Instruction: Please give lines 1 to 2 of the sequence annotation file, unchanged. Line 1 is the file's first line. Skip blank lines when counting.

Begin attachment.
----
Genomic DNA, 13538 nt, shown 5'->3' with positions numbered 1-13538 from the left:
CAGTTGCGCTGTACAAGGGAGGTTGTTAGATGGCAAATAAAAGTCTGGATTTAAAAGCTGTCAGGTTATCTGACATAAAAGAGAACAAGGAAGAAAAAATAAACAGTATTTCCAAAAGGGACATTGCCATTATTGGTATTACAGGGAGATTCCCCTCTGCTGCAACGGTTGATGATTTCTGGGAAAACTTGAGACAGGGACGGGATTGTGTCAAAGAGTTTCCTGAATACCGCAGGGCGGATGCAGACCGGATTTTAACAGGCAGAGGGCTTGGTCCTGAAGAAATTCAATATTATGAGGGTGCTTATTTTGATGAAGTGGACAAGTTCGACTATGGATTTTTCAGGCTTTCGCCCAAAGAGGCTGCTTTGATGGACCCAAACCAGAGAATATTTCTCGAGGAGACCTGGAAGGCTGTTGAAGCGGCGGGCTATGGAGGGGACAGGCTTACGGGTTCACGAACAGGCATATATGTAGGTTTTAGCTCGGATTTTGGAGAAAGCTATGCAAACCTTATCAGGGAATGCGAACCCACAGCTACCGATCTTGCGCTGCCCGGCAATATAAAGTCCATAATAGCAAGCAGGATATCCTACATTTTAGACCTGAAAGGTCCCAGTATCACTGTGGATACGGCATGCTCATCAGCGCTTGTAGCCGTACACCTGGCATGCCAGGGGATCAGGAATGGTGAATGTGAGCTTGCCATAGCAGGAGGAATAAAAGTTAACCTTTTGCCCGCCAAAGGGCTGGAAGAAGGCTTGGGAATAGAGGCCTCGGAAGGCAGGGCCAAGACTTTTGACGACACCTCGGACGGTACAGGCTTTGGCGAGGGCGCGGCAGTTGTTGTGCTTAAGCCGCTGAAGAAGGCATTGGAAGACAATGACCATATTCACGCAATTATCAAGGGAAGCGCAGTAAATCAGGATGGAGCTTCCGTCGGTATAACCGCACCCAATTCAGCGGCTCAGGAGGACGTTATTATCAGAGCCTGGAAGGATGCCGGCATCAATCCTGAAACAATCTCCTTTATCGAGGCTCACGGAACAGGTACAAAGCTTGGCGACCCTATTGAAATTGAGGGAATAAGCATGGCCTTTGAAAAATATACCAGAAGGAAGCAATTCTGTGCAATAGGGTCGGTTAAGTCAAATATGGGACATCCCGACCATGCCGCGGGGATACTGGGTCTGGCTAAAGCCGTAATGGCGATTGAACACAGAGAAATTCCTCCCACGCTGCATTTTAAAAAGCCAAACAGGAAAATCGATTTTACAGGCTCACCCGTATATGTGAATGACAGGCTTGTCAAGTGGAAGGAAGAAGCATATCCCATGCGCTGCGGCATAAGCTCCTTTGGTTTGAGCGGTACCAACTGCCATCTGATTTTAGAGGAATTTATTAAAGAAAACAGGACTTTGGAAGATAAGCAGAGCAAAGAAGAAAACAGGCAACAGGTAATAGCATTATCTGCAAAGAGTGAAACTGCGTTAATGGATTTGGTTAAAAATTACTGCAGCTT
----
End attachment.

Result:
Genomic DNA, 13538 nt, shown 5'->3' with positions numbered 1-13538 from the left:
CAGTTGCGCTGTACAAGGGAGGTTGTTAGATGGCAAATAAAAGTCTGGATTTAAAAGCTGTCAGGTTATCTGACATAAAAGAGAACAAGGAAGAAAAAATAAACAGTATTTCCAAAAGGGACATTGCCATTATTGGTATTACAGGGAGATTCCCCTCTGCTGCAACGGTTGATGATTTCTGGGAAAACTTGAGACAGGGACGGGATTGTGTCAAAGAGTTTCCTGAATACCGCAGGGCGGATGCAGACCGGATTTTAACAGGCAGAGGGCTTGGTCCTGAAGAAATTCAATATTATGAGGGTGCTTATTTTGATGAAGTGGACAAGTTCGACTATGGATTTTTCAGGCTTTCGCCCAAAGAGGCTGCTTTGATGGACCCAAACCAGAGAATATTTCTCGAGGAGACCTGGAAGGCTGTTGAAGCGGCGGGCTATGGAGGGGACAGGCTTACGGGTTCACGAACAGGCATATATGTAGGTTTTAGCTCGGATTTTGGAGAAAGCTATGCAAACCTTATCAGGGAATGCGAACCCACAGCTACCGATCTTGCGCTGCCCGGCAATATAAAGTCCATAATAGCAAGCAGGATATCCTACATTTTAGACCTGAAAGGTCCCAGTATCACTGTGGATACGGCATGCTCATCAGCGCTTGTAGCCGTACACCTGGCATGCCAGGGGATCAGGAATGGTGAATGTGAGCTTGCCATAGCAGGAGGAATAAAAGTTAACCTTTTGCCCGCCAAAGGGCTGGAAGAAGGCTTGGGAATAGAGGCCTCGGAAGGCAGGGCCAAGACTTTTGACGACACCTCGGACGGTACAGGCTTTGGCGAGGGCGCGGCAGTTGTTGTGCTTAAGCCGCTGAAGAAGGCATTGGAAGACAATGACCATATTCACGCAATTATCAAGGGAAGCGCAGTAAATCAGGATGGAGCTTCCGTCGGTATAACCGCACCCAATTCAGCGGCTCAGGAGGACGTTATTATCAGAGCCTGGAAGGATGCCGGCATCAATCCTGAAACAATCTCCTTTATCGAGGCTCACGGAACAGGTACAAAGCTTGGCGACCCTATTGAAATTGAGGGAATAAGCATGGCCTTTGAAAAATATACCAGAAGGAAGCAATTCTGTGCAATAGGGTCGGTTAAGTCAAATATGGGACATCCCGACCATGCCGCGGGGATACTGGGTCTGGCTAAAGCCGTAATGGCGATTGAACACAGAGAAATTCCTCCCACGCTGCATTTTAAAAAGCCAAACAGGAAAATCGATTTTACAGGCTCACCCGTATATGTGAATGACAGGCTTGTCAAGTGGAAGGAAGAAGCATATCCCATGCGCTGCGGCATAAGCTCCTTTGGTTTGAGCGGTACCAACTGCCATCTGATTTTAGAGGAATTTATTAAAGAAAACAGGACTTTGGAAGATAAGCAGAGCAAAGAAGAAAACAGGCAACAGGTAATAGCATTATCTGCAAAGAGTGAAACTGCGTTAATGGATTTGGTTAAAAATTACTGCAGCTT